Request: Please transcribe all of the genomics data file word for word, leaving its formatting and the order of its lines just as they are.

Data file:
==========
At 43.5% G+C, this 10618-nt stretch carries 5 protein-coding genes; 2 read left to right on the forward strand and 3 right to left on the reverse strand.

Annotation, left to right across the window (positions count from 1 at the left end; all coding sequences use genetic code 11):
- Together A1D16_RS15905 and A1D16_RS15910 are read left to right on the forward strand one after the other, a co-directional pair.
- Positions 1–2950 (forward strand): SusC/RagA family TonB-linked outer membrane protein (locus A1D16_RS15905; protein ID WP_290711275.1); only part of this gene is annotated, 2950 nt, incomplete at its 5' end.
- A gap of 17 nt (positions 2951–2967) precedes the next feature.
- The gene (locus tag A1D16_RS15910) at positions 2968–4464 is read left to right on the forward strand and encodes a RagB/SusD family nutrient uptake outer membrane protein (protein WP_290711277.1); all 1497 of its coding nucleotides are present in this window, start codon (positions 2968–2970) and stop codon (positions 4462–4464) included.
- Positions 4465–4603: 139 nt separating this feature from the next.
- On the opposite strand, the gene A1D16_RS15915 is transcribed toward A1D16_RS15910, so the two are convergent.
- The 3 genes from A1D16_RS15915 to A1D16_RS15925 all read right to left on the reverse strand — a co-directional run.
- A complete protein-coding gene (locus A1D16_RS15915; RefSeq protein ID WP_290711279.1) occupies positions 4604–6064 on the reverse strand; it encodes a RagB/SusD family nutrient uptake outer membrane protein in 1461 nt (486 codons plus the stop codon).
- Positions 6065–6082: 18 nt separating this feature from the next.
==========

At 43.5% G+C, this 10618-nt stretch carries 5 protein-coding genes; 2 read left to right on the forward strand and 3 right to left on the reverse strand.

Annotation, left to right across the window (positions count from 1 at the left end; all coding sequences use genetic code 11):
- Together A1D16_RS15905 and A1D16_RS15910 are read left to right on the forward strand one after the other, a co-directional pair.
- Positions 1–2950 (forward strand): SusC/RagA family TonB-linked outer membrane protein (locus A1D16_RS15905; protein ID WP_290711275.1); only part of this gene is annotated, 2950 nt, incomplete at its 5' end.
- A gap of 17 nt (positions 2951–2967) precedes the next feature.
- The gene (locus tag A1D16_RS15910) at positions 2968–4464 is read left to right on the forward strand and encodes a RagB/SusD family nutrient uptake outer membrane protein (protein WP_290711277.1); all 1497 of its coding nucleotides are present in this window, start codon (positions 2968–2970) and stop codon (positions 4462–4464) included.
- Positions 4465–4603: 139 nt separating this feature from the next.
- On the opposite strand, the gene A1D16_RS15915 is transcribed toward A1D16_RS15910, so the two are convergent.
- The 3 genes from A1D16_RS15915 to A1D16_RS15925 all read right to left on the reverse strand — a co-directional run.
- A complete protein-coding gene (locus A1D16_RS15915; RefSeq protein ID WP_290711279.1) occupies positions 4604–6064 on the reverse strand; it encodes a RagB/SusD family nutrient uptake outer membrane protein in 1461 nt (486 codons plus the stop codon).
- Positions 6065–6082: 18 nt separating this feature from the next.